Alcohol and smoking during pregnancy

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There is no safe amount of alcohol or smoking, so we recommend avoiding all alcohol and smoking during pregnancy. Drinking alcohol can cause birth defects, mental retardation and abnormal brain development. If you smoke, so does your baby. This is a very important fact of pregnancy.

Here are some known complications from smoking during pregnancy:

Low birth weight baby:

Low birth weight can be caused by prematurity (birth less than 37 weeks), poor growth, or a combination of both. Prematurity is increased in pregnant smokers and is the number one cause of neonatal death and chronic illness in babies. Problems such as cerebral palsy, life-long lung, kidney, or other organ problems, mental retardation and learning disabilities are much more common in premature and low birth weight babies.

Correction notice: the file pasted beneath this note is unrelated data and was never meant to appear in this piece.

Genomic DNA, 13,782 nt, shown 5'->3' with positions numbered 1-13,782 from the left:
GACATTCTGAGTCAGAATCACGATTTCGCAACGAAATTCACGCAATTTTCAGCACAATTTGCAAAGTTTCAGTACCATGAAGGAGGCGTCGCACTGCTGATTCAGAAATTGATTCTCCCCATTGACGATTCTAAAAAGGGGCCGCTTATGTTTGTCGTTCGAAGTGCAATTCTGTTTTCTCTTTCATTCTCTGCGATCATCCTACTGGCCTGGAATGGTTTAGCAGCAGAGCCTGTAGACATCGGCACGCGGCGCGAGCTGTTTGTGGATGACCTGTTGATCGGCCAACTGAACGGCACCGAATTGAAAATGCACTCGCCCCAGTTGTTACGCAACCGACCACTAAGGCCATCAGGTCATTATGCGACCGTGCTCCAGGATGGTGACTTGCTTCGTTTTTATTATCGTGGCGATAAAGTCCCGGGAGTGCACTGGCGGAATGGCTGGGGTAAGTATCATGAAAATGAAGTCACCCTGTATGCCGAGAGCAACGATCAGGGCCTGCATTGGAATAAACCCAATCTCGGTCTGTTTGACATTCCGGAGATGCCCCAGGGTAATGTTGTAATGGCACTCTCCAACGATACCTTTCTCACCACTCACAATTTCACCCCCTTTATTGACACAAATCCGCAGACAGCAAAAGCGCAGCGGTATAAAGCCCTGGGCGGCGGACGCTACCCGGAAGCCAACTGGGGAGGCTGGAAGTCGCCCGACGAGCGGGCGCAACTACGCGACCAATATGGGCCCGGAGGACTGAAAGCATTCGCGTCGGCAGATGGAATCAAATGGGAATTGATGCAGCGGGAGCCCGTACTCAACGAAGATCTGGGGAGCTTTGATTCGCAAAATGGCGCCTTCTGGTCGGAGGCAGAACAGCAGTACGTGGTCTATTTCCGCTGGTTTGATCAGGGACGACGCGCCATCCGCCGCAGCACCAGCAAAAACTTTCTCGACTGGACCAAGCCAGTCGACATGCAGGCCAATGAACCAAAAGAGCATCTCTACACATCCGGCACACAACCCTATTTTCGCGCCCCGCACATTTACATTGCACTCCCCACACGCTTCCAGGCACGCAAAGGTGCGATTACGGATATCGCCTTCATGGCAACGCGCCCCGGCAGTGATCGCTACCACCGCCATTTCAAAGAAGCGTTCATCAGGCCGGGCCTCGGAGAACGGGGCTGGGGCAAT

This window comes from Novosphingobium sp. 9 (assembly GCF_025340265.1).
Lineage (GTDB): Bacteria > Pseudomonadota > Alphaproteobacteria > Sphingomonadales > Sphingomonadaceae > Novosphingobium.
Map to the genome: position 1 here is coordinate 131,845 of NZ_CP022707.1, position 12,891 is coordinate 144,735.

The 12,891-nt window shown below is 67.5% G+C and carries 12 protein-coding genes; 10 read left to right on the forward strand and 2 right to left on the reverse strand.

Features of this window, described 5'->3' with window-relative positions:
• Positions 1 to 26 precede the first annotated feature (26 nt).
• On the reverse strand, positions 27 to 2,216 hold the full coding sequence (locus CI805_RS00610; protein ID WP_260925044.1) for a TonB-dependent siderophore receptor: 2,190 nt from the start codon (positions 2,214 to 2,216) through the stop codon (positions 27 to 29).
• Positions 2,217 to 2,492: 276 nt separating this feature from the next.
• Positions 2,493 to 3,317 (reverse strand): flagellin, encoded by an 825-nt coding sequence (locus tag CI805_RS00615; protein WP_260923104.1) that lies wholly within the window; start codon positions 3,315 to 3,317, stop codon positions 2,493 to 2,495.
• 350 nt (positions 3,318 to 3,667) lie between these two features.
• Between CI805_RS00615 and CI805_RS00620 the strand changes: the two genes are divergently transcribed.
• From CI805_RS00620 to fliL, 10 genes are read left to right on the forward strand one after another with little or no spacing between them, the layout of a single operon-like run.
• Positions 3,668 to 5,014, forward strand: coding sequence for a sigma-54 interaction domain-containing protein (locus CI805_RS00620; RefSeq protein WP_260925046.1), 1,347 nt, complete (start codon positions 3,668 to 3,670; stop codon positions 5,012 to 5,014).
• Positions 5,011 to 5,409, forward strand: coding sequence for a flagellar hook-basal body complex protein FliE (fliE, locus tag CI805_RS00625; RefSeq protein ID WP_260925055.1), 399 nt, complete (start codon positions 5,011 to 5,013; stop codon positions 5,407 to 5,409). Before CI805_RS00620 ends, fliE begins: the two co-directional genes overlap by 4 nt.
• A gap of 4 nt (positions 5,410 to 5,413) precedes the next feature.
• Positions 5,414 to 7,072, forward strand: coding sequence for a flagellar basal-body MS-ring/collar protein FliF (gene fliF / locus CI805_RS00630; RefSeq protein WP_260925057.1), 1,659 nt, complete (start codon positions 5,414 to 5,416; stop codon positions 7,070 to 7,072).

Mental Retardation:

Prenatal exposure to alcohol is associated with a variable spectrum of effects referred to as fetal alcohol spectrum disorders (FASD), with fetal alcohol syndrome at the most severe end of that spectrum.

SIDS (Sudden Infant Death Syndrome):

Infants in homes of smokers have a higher rate of dying from SIDS than in home of non-smokers.

Placental abruption:

The placenta tears away from the uterus causing the mother and baby to bleed.

Preterm premature rupture of membranes:

The water breaks before 37 weeks of pregnancy, which is associated with an increase of preterm and low birth weight births.

Stillbirth:

The fetus has died in the uterus.